Politics

Young ACT faces more questions over online harassment

A man accused of online sexual harassment was allowed back into Young ACT’s online spaces after being removed for making Islamophobic comments. Marc Daalder and Laura Walters report

One of the men at the centre of a Young ACT sexual harassment inquiry was previously removed from the organisation’s online forums for Islamophobic comments in the wake of the March 15 attacks.

This revelation comes as the ACT-affiliated youth organisation grapples with widespread issues regarding sexual harassment and abuse, rape culture, and inappropriate and potentially harmful behaviour in online spaces.

The man responded to grief about the March 15, 2019 terrorist attack, which resulted in the deaths of 51 Muslims in Christchurch, by referencing terrorist attacks overseas committed by Muslims.

The comments were noticed by the Young ACT members who were in charge of the official meme page, named David Seymour Memes for Over-Taxed Liberal Teens. The man was then kicked out of the group.

Although the man had previously received temporary suspensions from the group, this latest banning led to an uproar over free speech.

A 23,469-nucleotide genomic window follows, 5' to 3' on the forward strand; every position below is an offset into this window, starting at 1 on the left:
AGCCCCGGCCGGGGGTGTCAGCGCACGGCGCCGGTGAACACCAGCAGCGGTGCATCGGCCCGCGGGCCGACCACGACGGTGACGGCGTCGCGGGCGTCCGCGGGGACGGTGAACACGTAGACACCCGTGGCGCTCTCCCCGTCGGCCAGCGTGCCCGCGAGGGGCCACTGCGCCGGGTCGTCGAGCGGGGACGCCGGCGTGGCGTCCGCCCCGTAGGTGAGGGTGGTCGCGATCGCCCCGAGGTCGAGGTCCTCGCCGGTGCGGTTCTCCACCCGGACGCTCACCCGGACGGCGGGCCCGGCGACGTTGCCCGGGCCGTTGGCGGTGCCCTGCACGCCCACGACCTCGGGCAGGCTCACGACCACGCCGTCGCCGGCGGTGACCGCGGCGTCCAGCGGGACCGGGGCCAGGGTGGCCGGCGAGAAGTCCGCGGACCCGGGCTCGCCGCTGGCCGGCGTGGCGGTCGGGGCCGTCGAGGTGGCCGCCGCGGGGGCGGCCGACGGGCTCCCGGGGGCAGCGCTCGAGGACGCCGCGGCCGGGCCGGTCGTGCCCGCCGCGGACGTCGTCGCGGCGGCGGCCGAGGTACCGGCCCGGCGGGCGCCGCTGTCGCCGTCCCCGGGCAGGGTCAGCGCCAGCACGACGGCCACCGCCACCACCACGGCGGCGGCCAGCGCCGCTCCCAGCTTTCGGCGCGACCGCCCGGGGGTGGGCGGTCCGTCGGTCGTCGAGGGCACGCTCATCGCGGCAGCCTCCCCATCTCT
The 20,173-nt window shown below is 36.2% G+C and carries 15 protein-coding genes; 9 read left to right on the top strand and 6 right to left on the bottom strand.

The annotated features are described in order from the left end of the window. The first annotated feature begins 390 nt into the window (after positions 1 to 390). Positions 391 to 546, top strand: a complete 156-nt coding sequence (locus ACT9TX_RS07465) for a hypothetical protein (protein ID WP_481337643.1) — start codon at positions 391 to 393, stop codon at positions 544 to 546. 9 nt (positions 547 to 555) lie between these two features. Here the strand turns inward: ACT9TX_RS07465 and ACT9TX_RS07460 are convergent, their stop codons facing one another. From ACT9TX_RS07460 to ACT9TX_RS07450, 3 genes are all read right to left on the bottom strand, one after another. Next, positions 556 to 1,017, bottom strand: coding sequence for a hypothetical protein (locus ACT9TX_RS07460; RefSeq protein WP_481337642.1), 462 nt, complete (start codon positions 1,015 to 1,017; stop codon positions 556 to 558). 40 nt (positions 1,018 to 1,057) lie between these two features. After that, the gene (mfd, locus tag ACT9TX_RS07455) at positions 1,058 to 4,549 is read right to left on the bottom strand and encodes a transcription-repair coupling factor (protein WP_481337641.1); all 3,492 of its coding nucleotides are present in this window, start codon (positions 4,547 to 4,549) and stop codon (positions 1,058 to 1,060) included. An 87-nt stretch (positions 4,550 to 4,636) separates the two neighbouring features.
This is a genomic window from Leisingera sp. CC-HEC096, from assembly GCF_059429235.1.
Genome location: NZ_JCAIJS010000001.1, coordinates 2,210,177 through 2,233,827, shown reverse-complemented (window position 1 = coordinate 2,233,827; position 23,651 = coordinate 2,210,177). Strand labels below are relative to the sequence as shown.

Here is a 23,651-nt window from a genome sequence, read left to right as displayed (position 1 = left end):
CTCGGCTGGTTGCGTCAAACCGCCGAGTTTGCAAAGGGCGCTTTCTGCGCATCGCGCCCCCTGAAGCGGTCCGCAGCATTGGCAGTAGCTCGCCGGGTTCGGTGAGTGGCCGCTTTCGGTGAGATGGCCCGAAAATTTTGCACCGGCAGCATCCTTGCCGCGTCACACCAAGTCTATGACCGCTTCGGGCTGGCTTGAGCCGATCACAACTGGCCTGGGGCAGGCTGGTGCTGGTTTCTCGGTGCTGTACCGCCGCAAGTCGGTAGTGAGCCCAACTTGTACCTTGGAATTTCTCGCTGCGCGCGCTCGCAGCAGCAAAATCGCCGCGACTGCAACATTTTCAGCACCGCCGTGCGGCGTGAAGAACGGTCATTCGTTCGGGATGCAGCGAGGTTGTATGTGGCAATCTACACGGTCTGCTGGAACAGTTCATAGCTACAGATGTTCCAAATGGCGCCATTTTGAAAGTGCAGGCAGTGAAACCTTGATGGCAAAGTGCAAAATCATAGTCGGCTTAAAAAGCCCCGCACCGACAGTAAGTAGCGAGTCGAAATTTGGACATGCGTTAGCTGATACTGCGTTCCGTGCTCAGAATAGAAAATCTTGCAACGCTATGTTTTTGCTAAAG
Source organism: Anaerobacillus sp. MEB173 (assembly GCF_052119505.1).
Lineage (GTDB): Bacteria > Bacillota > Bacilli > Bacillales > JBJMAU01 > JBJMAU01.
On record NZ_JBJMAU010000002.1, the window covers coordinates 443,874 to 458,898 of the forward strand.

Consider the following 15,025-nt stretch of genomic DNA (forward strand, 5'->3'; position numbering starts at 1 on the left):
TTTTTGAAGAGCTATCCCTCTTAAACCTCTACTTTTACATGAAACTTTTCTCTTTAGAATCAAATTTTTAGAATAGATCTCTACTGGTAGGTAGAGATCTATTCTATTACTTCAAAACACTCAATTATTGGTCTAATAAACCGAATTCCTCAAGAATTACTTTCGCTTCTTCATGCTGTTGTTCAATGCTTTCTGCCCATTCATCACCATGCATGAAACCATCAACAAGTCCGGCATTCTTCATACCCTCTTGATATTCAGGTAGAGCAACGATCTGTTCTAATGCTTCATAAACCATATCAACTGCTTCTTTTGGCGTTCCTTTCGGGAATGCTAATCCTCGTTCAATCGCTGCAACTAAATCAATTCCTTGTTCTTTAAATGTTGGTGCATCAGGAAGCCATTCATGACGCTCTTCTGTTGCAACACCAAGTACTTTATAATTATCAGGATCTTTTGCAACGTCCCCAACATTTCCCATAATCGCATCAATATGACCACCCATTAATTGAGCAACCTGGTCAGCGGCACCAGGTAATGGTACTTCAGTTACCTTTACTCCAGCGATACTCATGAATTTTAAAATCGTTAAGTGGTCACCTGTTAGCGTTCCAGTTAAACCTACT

ACT Party leader David Seymour, who was also an active member of the online group, intervened, and supported the decision of the group’s administrators. The admins removed the man from the group after conducting an online poll.

“If there is going to be a group with my name, I’d prefer it was not a haven for dickheads and dickish behaviour."

At the time, Seymour said he would have kicked the man out of the group “on the ‘no dickhead rule’.”

“Freedom of speech is well and good, but listing a whole lot of other atrocities carried out by people who have the same religion as 50 people who just got killed plainly fails the time honoured test of not being a complete and utter dick at times like this,” he said in a comment on the page, posted three days after the Christchurch attacks.